KUWAIT (Reuters) - Kuwaitis vote on Saturday for a new parliament the government hopes will help push through reforms to a lavish welfare state to curb a budget deficit caused by weak oil prices.
Nearly 300 candidates are vying for 50 seats in an assembly that has legislative powers but which critics say has long acted as a drag on attempts to strengthen fiscal discipline in one of the world’s wealthiest countries.
The parliament was due to run until July 2017, but the emir, Sheikh Sabah al-Ahmad al-Sabah, dissolved it in October, saying “security challenges” in the region - an apparent reference to wars in Iraq and Syria - should be met by consulting the popular will.
But campaigning has focused mainly on austerity measures adopted by the government in the past year after officials announced a deficit forecast at 9.5 billion dinars for the 2016/17 fiscal year. The OPEC state relies on oil for about 90 percent of its revenues.
Some opposition figures, who boycotted 2012 and 2013 polls over changes to voting rules that activists said favored pro-government candidates, are participating in this election.
Although the deficit is likely to be smaller than forecast as it was based on an oil price of $25 a barrel, many Kuwaitis fear the government will try to further raise prices and cut many of the perks they have enjoyed for decades, including free health care, education, subsidized basic products, free housing or land plots and interest-free loans to many citizens.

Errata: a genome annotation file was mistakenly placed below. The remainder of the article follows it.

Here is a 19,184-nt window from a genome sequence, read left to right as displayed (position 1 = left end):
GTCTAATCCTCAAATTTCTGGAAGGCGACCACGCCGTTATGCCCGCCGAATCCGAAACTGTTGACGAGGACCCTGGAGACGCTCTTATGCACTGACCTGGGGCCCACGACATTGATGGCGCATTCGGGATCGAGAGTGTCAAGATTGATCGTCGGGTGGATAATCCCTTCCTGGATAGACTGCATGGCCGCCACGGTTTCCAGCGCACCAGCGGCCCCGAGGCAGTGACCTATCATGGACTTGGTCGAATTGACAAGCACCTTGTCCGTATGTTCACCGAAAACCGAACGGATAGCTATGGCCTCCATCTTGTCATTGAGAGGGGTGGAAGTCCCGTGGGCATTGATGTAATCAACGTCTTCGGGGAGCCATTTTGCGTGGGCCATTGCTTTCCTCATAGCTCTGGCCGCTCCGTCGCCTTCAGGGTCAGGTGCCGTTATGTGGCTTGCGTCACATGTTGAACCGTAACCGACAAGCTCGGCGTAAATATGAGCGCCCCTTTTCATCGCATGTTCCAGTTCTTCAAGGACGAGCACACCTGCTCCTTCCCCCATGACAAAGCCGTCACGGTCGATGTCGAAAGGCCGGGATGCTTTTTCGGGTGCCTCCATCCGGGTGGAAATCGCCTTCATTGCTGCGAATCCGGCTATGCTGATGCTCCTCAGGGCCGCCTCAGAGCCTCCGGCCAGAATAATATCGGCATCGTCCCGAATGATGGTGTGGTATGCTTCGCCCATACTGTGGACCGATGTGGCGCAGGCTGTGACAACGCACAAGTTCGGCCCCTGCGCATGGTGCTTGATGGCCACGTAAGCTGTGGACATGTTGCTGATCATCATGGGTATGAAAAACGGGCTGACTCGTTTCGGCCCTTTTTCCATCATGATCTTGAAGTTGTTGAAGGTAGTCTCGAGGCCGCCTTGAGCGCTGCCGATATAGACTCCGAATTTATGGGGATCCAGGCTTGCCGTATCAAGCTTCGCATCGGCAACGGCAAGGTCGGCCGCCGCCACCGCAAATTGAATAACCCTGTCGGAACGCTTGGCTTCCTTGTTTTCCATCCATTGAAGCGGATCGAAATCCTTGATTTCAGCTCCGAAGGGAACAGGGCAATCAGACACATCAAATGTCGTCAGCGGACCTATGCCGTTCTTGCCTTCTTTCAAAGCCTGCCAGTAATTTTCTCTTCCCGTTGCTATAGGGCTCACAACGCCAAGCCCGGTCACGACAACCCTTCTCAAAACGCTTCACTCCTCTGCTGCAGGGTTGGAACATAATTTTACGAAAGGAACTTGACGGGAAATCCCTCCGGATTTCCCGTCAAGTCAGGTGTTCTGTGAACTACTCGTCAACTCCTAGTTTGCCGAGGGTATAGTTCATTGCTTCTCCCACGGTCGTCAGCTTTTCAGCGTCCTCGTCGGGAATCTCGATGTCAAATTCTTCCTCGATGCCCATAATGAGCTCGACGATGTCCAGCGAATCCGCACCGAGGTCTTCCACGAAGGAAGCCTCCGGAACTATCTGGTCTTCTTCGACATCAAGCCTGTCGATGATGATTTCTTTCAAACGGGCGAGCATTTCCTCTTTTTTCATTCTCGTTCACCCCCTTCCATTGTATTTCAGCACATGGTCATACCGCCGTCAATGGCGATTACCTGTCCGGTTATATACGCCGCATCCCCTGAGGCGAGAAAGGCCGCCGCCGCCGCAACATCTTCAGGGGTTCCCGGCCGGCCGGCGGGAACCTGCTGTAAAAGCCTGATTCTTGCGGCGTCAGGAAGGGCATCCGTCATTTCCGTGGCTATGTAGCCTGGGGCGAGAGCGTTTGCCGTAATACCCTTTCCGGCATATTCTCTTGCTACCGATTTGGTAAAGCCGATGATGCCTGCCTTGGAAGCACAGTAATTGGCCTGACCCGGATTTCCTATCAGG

The cabinet has approved economic reforms, including increasing gasoline prices by as much as 80 percent from September.
“Candidates’ speeches are dealing with real issues that matter, such as health, education and corruption. This means that everybody rejects the status quo and wants it to be fixed,” said BuSaud, in his mid-50s, who declined to be identified further.
“We don’t want quick reforms or to go to the brink or to have a clash between the government and the assembly. We just want a change in government thinking and to stop looking at the citizen’s pocket when it faces problems,” he said.
Kuwait, a U.S. ally occupied by Iraq in 1990-91, has relatively open politics by Gulf standards and has avoided the protests that have rocked several Arab states since 2011.
But a series of assemblies have been dissolved in recent years due to power struggles between the opposition and the cabinet, in which the ruling family holds top posts.
While the assembly can pass legislation and question ministers, the emir has the final say in state matters. He picks a prime minister who selects a cabinet.
While formal political parties are banned, the outgoing assembly was widely seen as relatively friendly towards the government, but some lawmakers have expressed doubts about government attempts at belt tightening.Candidates have sought to woo voters with promises to defend citizens and keep the country safe.
“I presented many laws and the most important of which is the independence of the judiciary,” said Al al-Khamees, an MP who is running for re-election. “The second thing is not to touch the citizen’s pocket,” he said in an interview with the local al-Rai TV posted on social media.
Kuwaiti Fouad Zayed al-Kabsi wrote on Twitter: “If Gulf states start considering citizens’ pockets as part of the solution, then they must start looking at this citizen as a partner in the decision making.”
Writing by Sami Aboudi; Editing by Janet Lawrence